It is also quite easy to get to the other three villages (Saas-Balen, Saas-Grund and Saas-Almagell) by bus. In winter ski buses run from each village to Saas-Fee and back. In summer you have to take the regular half-hourly buses to and from Saas-Balen or Saas-Grund. To get to Saas-Almagell or the Mattmark lake, change bus in Saas-Grund.
Nightlife choices in the Saas valley are plenty but mostly limited to pubs and après-ski bars.
|Hotel Berghof||Im Zentrum||hotel||-|
|Hotel Bristol Saas Fee||Wallis Saas-Fee||Hotel||-|
|Hotel Jägerhof||Im Dorf||hotel||-|
|POPCORN! Hotel||Obere Dorfstrasse 6||HOTEL||-|
|Hotel Garni Berghof||Dorfstr. 30||HOTEL||-|
Switzerland has a high rate of people with their own internet connection and computers, so internet cafes are not as common compared to other countries and compared to the past. But still you will be able to find a computer in the main cities and tourist areas, also at libraries, video rental shops, train stations or tourist information places. Wifi is widely available, though sometimes at a cost. A growing number of hotels, restaurants, coffee bars and fastfood joints now offer free wifi.
See also: International Telephone Calls
Switzerland's country code is 41 and the emergency phone numbers are 117 (police), 118 (fire department) and 144 (emergency rescue service/ambulance). Swiss phone numbers consist of the area code and a local phone number. The area code has three digits and starts with a zero, such as 022 for Geneva. The local phone number has usually 7 digits, but there are numbers with only 5 or 6 digits.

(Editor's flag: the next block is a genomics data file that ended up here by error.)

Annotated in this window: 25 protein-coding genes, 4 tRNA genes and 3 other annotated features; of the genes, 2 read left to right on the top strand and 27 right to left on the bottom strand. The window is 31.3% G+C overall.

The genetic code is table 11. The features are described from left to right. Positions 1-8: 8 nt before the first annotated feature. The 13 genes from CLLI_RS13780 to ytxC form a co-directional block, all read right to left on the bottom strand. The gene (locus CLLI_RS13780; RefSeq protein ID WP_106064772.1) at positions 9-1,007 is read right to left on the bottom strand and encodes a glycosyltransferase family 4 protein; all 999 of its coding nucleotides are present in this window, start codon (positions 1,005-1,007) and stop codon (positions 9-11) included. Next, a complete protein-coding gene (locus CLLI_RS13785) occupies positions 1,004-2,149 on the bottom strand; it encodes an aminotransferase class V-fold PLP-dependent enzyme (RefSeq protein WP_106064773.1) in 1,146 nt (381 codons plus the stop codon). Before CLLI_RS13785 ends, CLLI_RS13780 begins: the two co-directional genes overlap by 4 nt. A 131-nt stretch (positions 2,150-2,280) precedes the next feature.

If you stay for some time, it may be advisable to buy a pre-paid cell phone card that you can use in any phone that supports the GSM standard on the 900/1800 MHz bands - they usually cost around 10-40 CHF and are obtainable in the shops of the mobile service providers Swisscom, Orange or Sunrise in most cities. Mobile network coverage is close to 100% by area, even in the mountainous, non-populated areas. There are also a lot of cheap prepaid cards for local calls from other providers. The prepaid cards of the big supermarket chains Migros and Coop for example cost around 20 CHF and include already 15 CHF airtime. The cheapest prepaid card for calls within Switzerland is Aldi Mobile. The cheapest prepaid card for international communication is Yallo. The prepaid cards can be bought online (30 CHF with 30 CHF airtime inclusive), in most post offices (29 CHF with 20 CHF airtime inclusive) or Sunrise shops (20 CHF with 20 CHF airtime inclusive).
Swiss Post is the national postal service of Switzerland and has fast and reliable services. For more information about prices to send postcards, letters and parcels, both domestically as well as internationally, they have a very useful Price Calculator. Domestically, there is priority mail (arriving the following day) and economy mail which takes 2-3 days to be send within Switzerland. Stamps can be bought at the post offices or from shops and kiosks that also sell postcards. In general, post offices are open from 8:00am to noon and 2:00pm to 5:00 or 6:00pm, with a lunchbreak in between. Opening times on Saturdays are usually only during mornings. Larger cities and central post offices might keep longer hours and skp the lunchbreak. If you want to send packages internationally, you might also consider international courier companies like TNT, DHL or UPS.